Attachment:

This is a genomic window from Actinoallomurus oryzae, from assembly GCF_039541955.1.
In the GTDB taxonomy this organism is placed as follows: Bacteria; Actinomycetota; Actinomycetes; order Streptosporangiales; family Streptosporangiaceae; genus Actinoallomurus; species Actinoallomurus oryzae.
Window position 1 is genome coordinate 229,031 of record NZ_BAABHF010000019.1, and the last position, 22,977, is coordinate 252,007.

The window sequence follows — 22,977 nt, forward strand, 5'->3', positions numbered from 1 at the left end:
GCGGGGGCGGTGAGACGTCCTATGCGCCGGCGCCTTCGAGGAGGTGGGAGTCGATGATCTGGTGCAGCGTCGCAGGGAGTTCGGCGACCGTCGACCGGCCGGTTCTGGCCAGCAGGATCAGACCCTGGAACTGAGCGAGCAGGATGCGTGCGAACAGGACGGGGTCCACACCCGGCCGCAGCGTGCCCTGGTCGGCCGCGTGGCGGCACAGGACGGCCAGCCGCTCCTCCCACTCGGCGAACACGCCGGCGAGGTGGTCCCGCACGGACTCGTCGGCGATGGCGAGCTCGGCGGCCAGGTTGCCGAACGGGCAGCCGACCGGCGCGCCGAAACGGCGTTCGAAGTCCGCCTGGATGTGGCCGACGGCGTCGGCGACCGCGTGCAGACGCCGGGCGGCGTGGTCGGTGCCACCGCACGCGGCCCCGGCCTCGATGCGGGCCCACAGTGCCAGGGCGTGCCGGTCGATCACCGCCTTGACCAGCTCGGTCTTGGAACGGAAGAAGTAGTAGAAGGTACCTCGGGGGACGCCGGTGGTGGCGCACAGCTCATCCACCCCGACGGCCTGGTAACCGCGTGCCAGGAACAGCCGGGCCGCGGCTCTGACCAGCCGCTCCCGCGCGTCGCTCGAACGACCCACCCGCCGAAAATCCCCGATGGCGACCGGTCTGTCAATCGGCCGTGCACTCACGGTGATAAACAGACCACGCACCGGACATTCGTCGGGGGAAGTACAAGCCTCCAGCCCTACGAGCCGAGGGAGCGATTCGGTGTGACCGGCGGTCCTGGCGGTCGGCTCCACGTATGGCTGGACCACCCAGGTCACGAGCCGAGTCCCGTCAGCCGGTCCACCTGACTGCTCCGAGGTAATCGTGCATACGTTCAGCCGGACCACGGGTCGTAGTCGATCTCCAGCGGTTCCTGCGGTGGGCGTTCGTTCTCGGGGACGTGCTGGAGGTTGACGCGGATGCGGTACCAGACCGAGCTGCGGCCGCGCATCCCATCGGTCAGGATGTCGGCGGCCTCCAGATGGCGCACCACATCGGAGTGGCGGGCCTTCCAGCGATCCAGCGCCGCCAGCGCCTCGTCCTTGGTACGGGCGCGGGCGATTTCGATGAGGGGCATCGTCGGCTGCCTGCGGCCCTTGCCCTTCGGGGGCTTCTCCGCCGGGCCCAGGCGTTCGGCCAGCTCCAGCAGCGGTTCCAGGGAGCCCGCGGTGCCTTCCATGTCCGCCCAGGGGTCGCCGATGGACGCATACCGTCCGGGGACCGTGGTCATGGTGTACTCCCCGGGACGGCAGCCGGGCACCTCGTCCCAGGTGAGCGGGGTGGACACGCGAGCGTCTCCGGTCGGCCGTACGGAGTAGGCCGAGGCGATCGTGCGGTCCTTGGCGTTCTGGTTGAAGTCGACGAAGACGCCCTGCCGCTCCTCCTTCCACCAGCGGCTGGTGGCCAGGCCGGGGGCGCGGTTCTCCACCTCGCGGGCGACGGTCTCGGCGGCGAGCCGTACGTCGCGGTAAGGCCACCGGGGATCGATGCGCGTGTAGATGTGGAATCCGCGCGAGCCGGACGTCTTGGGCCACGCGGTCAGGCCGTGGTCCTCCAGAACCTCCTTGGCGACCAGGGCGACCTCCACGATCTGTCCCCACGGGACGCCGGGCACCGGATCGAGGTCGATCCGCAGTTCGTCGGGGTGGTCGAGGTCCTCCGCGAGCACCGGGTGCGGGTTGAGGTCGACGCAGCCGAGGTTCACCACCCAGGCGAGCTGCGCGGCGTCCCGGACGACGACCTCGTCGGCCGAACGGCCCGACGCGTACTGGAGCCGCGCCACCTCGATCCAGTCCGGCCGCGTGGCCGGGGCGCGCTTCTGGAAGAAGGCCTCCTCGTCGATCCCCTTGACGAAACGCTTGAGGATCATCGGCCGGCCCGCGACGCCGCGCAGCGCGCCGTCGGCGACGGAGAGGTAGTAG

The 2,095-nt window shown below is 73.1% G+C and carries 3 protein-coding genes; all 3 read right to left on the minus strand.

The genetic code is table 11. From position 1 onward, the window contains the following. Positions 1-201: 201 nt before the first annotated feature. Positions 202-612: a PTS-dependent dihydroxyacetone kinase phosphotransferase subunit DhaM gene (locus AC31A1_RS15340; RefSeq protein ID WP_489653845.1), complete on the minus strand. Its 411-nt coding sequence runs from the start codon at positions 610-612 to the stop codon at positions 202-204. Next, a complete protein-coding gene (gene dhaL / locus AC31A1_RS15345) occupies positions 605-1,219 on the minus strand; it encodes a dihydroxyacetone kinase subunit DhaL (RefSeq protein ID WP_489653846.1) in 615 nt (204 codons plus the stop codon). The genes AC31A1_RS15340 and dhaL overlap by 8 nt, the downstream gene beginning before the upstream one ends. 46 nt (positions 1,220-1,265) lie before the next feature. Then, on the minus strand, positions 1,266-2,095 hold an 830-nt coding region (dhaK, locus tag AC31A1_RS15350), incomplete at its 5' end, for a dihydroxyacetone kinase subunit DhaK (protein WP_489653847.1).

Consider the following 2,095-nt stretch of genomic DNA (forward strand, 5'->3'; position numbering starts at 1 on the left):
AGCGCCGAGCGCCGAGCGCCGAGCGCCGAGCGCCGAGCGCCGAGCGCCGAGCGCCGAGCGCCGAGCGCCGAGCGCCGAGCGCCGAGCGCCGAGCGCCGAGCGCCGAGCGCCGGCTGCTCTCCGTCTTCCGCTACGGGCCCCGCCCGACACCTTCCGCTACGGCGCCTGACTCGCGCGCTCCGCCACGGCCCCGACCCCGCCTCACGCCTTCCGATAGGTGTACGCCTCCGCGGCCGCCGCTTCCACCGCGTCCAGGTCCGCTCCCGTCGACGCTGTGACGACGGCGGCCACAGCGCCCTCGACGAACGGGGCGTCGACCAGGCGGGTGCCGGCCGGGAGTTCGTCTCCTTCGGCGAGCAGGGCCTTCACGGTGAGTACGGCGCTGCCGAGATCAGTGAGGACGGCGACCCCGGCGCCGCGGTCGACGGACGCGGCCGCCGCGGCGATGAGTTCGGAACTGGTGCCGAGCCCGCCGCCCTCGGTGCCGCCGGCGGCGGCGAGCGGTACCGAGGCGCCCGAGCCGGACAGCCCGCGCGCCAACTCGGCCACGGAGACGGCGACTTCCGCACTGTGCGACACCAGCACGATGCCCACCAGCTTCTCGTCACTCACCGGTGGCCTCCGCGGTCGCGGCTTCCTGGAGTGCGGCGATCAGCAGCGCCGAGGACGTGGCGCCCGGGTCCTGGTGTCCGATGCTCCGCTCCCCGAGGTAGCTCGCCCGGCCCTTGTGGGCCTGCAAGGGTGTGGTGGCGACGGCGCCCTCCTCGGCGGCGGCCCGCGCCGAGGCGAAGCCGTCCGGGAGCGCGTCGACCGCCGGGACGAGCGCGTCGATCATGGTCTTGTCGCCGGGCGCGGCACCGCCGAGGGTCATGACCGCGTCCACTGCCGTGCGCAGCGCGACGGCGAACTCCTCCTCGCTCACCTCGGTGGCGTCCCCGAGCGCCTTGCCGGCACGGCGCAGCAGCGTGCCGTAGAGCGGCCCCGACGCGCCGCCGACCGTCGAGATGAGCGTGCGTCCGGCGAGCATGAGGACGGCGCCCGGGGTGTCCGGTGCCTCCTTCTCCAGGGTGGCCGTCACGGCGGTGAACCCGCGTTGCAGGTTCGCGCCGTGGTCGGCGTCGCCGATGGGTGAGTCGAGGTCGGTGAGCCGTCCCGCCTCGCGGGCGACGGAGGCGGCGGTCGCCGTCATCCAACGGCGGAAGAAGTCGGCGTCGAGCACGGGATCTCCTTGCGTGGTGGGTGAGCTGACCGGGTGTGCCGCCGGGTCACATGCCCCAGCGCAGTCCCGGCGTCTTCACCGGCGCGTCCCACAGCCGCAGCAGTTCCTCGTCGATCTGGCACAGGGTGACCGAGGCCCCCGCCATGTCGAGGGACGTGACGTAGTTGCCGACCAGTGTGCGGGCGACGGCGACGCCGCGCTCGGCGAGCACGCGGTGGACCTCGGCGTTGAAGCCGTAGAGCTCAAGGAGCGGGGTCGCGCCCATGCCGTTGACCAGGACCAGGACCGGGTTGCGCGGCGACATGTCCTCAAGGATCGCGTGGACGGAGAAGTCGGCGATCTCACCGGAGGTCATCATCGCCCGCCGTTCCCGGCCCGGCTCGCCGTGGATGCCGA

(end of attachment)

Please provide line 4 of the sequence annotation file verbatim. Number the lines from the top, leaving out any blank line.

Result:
The window sequence follows — 22,977 nt, forward strand, 5'->3', positions numbered from 1 at the left end: